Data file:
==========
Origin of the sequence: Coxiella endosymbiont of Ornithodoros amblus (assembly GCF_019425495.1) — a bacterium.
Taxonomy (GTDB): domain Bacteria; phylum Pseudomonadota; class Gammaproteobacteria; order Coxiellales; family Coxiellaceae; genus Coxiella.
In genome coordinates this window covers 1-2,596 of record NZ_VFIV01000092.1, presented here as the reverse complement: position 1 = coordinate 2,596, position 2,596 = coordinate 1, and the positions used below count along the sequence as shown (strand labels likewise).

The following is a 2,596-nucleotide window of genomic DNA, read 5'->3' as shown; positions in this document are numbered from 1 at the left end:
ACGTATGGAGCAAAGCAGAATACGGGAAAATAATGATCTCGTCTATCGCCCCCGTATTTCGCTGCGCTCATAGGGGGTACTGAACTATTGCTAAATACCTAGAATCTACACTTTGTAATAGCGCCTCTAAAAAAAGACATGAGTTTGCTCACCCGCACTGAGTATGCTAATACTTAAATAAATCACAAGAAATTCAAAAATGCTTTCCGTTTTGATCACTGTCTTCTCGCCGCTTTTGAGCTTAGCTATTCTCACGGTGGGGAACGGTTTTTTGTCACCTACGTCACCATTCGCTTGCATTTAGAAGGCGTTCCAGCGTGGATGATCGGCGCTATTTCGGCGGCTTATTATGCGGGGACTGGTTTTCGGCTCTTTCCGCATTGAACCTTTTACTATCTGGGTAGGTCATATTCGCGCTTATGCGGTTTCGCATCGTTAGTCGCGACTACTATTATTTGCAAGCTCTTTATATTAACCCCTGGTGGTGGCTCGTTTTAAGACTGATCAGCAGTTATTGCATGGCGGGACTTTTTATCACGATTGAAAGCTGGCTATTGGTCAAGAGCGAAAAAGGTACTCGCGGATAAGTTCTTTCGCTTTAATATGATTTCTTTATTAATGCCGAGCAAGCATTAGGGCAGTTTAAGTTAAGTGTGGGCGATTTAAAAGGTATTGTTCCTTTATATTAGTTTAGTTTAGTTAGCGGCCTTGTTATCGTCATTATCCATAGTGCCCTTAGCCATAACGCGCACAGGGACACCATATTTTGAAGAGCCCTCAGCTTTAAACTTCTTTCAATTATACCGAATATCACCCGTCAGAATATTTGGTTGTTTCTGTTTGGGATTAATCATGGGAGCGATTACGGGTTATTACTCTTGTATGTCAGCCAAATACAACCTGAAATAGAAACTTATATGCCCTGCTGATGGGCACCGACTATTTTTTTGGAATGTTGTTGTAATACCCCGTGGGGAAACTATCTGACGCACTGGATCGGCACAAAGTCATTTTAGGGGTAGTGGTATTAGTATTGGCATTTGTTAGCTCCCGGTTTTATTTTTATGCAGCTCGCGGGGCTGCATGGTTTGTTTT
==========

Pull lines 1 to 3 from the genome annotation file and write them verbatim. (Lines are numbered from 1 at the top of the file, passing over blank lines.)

Origin of the sequence: Coxiella endosymbiont of Ornithodoros amblus (assembly GCF_019425495.1) — a bacterium.
Taxonomy (GTDB): domain Bacteria; phylum Pseudomonadota; class Gammaproteobacteria; order Coxiellales; family Coxiellaceae; genus Coxiella.
In genome coordinates this window covers 1-2,596 of record NZ_VFIV01000092.1, presented here as the reverse complement: position 1 = coordinate 2,596, position 2,596 = coordinate 1, and the positions used below count along the sequence as shown (strand labels likewise).